Investors holding out hope for bailouts are sure to be disappointed.
When was the last time you encountered a white knight? Hiding out from Hong Kong’s latest wave of the coronavirus, I haven't seen a human for days, forget about getting rescued.
China Inc. is probably feeling the same way — too many damsels in distress and not enough white knights to go around. More likely than not, many bailout deals will fall through, breaking our hearts and wallets.
This sort of uncertainty is unfolding at Car Inc., which once shared a chairman with scandal-ridden Luckin Coffee Inc. The auto-rental operator has been flirting with not just one, but two state-owned car manufacturers for bailout money. On May 31, it entered a “non-legally binding” strategic partnership with Beijing Automotive Group Co., only to switch gears a month later to SAIC Motor Corp. After SAIC terminated that deal Monday, sending Car Inc.’s dollar bonds tumbling, the rental company decided to settle down with BAIC after all. BAIC will replace UCAR Inc. — controlled by the very same embattled former chairman, Lu Zhengyao — as the largest shareholder.
That isn’t the end of the story. The BAIC deal is subject to a number of conditions before closing, including regulatory approval of the UCAR share sale. Just an hour after the encouraging BAIC news, Car Inc. disclosed that UCAR was being investigated by securities regulators over “suspected violations of information disclosure laws.” Car Inc.’s shares tumbled Tuesday.
Car Inc.'s stock price rose on news of potential bailout deals with state-owned automakers
Amid the mainland A-share stock frenzy earlier this month, Xiao Gang, former chairman of the China Securities Regulatory Commission, warned against companies putting out “frivolous” restructuring filings like these. Such hot air balloons only end up hurting investors, he said.
In less than two months, UCAR announced a deal, canceled it and drew up another, only to scrap that one and replace it with a third, which still hasn't been finalized. In the meantime, Car Inc.’s share price rose as much as 78% before tumbling this week. BAIC’s offer price of HK$3.10 per share is about 15% higher than the prevailing market price.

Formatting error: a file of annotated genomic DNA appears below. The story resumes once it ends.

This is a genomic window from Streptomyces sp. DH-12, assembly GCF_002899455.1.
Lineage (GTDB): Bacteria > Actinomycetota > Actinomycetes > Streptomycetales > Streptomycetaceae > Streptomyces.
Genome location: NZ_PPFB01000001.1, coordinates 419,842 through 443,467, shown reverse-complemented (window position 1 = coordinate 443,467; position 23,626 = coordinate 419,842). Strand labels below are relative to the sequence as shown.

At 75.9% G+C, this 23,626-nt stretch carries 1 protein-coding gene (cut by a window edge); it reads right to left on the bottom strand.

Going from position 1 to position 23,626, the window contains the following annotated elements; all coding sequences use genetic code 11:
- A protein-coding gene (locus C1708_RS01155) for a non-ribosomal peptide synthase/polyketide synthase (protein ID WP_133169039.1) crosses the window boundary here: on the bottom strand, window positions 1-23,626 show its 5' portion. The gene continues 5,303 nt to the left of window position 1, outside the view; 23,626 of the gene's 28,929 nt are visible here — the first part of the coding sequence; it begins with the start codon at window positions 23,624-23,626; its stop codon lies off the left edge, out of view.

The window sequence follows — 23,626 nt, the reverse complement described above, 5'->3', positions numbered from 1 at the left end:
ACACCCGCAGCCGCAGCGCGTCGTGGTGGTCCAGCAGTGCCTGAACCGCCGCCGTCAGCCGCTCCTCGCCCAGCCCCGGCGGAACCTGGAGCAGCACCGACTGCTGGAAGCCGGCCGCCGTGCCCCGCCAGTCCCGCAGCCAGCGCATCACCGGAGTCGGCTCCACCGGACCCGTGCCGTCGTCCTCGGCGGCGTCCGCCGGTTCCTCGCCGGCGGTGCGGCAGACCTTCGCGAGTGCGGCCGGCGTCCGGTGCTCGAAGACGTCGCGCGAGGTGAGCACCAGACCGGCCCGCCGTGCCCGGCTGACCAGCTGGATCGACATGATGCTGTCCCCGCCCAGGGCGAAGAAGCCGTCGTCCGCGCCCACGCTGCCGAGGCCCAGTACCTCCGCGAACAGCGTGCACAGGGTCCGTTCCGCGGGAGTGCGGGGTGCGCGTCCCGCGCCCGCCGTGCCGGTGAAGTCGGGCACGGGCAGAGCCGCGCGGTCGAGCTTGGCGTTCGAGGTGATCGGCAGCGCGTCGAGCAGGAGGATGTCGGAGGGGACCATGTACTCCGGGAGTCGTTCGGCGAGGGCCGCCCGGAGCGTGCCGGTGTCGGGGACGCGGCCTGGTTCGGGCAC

Then consider Tahoe Group Co., a luxury home builder with 56 billion yuan ($8 billion) of debt due this year, but only one-tenth of that in cash on hand. In mid-May, the company said it planned to introduce “strategic investors” after failing to restructure the ownership of its Hong Kong-based insurance unit, widely seen as a prelude to an asset sale. No white knight appeared, and two months later it became the first large residential developer to default on a bond in five years.
Call me a cynic, but in the coronavirus age, it’s probably wise to tamp down any expectations of a bailout — especially if the potential acquirer is tied to Beijing. There are many reasons. First and foremost, too many state-affiliated businesses are already waiting in line. Peking University Founder Group Corp., which went into China’s equivalent of Chapter 11 proceedings earlier this year, is seeking strategic investors; so is perpetually loss-making local government financing vehicle Yunnan Metropolitan Construction Investment Group Co., as well as Tsinghua Unigroup Co., which controls a crown jewel of China’s chip-making ambitions.
Moreover, municipals have no money themselves. Their funding gap will reach as much as 11.5 trillion yuan this year, based on the Ministry of Finance’s own estimates. So when times are tough, China’s state businesses will save their siblings, not private enterprises. Meanwhile, even if there are genuine well-wishers, some distressed companies won’t be able to last long enough for acquirers to get the regulatory nod, given Beijing’s complex bureaucratic system.
So let’s be realistic. White knights live in fairy tales, not in China. Anyone betting on a rescue, more often than not, will be living off false hopes.
This column does not necessarily reflect the opinion of the editorial board or Bloomberg LP and its owners.